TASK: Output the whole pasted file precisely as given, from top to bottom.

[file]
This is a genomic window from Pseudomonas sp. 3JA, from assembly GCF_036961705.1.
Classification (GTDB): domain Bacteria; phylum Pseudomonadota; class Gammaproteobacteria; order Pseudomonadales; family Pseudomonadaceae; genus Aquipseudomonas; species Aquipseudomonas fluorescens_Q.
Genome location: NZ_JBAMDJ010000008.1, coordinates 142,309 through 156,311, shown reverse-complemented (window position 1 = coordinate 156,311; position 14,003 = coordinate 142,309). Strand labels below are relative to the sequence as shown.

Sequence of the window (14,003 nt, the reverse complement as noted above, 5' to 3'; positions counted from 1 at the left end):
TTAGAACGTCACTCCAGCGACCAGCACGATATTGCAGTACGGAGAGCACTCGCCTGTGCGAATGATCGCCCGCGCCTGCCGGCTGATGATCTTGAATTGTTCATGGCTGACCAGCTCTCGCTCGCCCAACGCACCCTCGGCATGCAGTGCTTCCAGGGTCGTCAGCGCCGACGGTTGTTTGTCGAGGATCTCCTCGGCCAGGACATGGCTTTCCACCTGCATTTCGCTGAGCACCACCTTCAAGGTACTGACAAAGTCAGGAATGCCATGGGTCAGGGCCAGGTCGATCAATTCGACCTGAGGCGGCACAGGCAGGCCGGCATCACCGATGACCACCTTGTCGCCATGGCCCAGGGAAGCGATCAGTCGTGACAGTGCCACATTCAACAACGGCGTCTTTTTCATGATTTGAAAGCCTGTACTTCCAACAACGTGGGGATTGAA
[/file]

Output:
This is a genomic window from Pseudomonas sp. 3JA, from assembly GCF_036961705.1.
Classification (GTDB): domain Bacteria; phylum Pseudomonadota; class Gammaproteobacteria; order Pseudomonadales; family Pseudomonadaceae; genus Aquipseudomonas; species Aquipseudomonas fluorescens_Q.
Genome location: NZ_JBAMDJ010000008.1, coordinates 142,309 through 156,311, shown reverse-complemented (window position 1 = coordinate 156,311; position 14,003 = coordinate 142,309). Strand labels below are relative to the sequence as shown.

Sequence of the window (14,003 nt, the reverse complement as noted above, 5' to 3'; positions counted from 1 at the left end):
TTAGAACGTCACTCCAGCGACCAGCACGATATTGCAGTACGGAGAGCACTCGCCTGTGCGAATGATCGCCCGCGCCTGCCGGCTGATGATCTTGAATTGTTCATGGCTGACCAGCTCTCGCTCGCCCAACGCACCCTCGGCATGCAGTGCTTCCAGGGTCGTCAGCGCCGACGGTTGTTTGTCGAGGATCTCCTCGGCCAGGACATGGCTTTCCACCTGCATTTCGCTGAGCACCACCTTCAAGGTACTGACAAAGTCAGGAATGCCATGGGTCAGGGCCAGGTCGATCAATTCGACCTGAGGCGGCACAGGCAGGCCGGCATCACCGATGACCACCTTGTCGCCATGGCCCAGGGAAGCGATCAGTCGTGACAGTGCCACATTCAACAACGGCGTCTTTTTCATGATTTGAAAGCCTGTACTTCCAACAACGTGGGGATTGAA